Kindl had a difficult transition to the OHL after arriving with a lot of hype. Those who saw him in Europe liked him a lot, those who saw him for the first time here in North America saw flashes of brilliance combined with a lot of inconsistent play. His second season should give us a better read on who the real Kindl is and he will get more opportunities to play on the power play.
Lashoff rounds out the trio of first round picks on the point and the smooth-skating American is looking to rebound from a tough year that started with mono and ended with a concussion. He should be a sure bet to be on the first power play and will get lots of chances to jump into the rush and show off his skills this year with Benoit gone.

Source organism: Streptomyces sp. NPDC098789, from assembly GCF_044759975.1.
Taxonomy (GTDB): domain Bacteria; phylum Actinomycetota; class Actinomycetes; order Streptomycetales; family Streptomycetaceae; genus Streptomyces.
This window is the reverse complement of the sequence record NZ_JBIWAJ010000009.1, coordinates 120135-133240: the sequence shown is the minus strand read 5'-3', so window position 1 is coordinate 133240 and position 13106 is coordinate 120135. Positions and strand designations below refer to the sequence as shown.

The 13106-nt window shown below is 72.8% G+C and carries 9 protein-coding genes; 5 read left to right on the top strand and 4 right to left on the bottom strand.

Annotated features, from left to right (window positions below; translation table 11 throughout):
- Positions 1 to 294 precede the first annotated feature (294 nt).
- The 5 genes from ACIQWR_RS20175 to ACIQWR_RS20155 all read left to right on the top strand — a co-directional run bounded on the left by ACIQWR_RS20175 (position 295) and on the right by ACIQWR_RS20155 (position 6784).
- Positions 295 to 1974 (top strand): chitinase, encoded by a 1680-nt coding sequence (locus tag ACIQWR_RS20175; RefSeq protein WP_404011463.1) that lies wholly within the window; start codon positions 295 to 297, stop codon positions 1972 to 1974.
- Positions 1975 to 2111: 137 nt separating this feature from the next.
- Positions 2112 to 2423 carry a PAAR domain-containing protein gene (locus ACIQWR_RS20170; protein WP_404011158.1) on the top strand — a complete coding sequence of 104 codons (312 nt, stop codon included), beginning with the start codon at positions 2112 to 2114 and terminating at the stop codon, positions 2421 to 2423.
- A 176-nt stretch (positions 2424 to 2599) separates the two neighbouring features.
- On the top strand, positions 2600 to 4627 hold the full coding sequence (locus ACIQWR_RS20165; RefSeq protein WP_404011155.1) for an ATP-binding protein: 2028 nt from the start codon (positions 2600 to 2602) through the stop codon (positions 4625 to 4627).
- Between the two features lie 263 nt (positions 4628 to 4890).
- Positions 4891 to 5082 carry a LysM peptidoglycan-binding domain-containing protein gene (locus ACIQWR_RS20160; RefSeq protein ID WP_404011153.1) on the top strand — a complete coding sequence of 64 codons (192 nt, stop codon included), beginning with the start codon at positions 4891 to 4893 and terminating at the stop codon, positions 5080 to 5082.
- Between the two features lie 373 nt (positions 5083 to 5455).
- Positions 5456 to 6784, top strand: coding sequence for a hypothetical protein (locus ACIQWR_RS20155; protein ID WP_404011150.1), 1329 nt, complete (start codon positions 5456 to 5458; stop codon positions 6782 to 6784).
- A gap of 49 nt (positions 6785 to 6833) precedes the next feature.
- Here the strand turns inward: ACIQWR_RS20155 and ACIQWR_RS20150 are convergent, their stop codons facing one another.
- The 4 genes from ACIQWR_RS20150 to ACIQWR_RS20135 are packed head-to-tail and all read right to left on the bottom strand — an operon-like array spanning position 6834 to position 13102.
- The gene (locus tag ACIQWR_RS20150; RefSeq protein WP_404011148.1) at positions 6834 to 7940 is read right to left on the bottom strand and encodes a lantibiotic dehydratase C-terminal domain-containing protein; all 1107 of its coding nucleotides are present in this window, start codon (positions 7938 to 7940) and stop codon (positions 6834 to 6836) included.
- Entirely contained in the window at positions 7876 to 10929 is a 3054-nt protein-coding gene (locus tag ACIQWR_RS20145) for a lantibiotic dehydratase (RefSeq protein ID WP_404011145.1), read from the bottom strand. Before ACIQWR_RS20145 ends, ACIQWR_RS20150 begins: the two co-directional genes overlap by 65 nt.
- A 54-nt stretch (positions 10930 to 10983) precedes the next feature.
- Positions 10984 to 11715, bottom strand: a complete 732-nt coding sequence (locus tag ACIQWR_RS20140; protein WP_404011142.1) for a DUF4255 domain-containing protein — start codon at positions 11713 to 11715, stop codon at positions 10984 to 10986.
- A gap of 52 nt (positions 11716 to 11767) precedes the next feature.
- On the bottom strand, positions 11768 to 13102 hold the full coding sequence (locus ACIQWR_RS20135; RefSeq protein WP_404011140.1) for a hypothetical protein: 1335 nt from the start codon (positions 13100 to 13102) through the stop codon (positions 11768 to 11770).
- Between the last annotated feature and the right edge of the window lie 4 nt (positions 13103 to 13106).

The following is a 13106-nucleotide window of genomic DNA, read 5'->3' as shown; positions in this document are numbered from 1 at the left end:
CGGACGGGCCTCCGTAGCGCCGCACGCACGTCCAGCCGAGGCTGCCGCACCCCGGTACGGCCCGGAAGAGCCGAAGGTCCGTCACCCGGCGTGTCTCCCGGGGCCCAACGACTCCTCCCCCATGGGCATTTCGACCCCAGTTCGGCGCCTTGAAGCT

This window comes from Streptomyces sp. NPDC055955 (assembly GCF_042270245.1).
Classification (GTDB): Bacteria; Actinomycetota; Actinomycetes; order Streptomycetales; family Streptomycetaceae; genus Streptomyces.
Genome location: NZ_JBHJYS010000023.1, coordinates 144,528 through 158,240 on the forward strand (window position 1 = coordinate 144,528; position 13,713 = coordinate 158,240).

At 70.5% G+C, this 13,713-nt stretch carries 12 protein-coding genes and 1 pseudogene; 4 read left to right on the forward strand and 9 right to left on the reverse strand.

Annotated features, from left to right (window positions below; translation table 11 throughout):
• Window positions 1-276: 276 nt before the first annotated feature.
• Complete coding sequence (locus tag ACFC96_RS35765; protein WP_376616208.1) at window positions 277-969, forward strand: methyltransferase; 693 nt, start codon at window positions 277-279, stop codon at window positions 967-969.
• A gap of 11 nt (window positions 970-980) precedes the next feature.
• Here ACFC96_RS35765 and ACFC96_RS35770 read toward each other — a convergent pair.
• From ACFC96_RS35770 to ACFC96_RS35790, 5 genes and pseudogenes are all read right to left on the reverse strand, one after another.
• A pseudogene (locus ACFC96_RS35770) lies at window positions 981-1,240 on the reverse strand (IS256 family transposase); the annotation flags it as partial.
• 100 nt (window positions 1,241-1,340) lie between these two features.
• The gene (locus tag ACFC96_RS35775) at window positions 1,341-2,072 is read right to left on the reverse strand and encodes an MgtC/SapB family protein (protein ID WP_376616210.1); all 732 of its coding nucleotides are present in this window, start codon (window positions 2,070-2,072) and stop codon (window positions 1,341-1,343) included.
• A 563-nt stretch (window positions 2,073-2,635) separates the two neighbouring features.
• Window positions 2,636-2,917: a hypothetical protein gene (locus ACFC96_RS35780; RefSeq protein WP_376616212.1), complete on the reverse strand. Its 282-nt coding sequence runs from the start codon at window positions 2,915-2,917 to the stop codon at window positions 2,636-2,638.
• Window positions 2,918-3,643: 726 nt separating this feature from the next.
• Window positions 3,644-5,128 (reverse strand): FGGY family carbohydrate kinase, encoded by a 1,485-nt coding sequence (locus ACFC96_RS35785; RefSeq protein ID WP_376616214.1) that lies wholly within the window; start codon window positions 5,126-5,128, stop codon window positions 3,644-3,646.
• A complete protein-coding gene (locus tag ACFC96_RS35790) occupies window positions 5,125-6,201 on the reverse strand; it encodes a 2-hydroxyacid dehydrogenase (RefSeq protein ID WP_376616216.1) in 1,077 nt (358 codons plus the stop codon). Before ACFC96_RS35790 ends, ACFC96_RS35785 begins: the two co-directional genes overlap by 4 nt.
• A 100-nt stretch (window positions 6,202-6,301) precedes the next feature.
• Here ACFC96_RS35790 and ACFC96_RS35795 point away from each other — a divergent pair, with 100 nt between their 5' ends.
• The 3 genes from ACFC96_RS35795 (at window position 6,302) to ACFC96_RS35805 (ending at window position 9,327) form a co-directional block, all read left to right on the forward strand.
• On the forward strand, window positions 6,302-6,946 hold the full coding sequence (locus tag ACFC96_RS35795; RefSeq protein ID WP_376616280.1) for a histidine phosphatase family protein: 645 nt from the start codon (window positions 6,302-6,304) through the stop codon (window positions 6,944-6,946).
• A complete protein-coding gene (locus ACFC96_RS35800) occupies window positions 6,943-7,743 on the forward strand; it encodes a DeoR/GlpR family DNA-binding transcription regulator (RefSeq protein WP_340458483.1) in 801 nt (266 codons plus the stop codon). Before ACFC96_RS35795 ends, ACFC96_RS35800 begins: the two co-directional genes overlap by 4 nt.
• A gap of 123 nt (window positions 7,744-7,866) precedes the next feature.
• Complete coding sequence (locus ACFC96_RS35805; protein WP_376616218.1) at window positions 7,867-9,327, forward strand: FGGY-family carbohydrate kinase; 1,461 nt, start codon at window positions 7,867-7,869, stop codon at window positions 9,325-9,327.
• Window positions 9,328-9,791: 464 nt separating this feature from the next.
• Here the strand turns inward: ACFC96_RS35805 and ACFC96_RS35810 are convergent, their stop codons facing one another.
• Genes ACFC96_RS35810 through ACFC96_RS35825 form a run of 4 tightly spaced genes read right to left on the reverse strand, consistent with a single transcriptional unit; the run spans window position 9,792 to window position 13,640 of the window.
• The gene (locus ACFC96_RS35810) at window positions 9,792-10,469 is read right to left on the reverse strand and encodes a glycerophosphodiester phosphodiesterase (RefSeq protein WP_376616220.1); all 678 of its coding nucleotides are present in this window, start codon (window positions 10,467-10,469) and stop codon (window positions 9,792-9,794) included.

Fraser is a classic stay at home defenseman who plays with an edge to his game. He is a great penalty killer and is tough to play against along the wall or in front of the net. He and Valabik give the Rangers a nice one-two physical punch on the point and that gives them an edge when trying to match lines, especially on the road. Matt Pepe rounds out the five returnees and the 5’11, 207-pound defender is a solid OHL player who plays a well-rounded game.
Forwards: McGrath rebounded nicely last season to lead the team in scoring with 87 points and followed that up with 13 points in 15 playoff games. McGrath is a good skater who handles the puck nicely and with his good vision he can give defensemen fits. He needs to get stronger physically and he will find teams focusing on him more this season with Richards gone. He is the only Ranger left from the Memorial Cup championship team in 2003.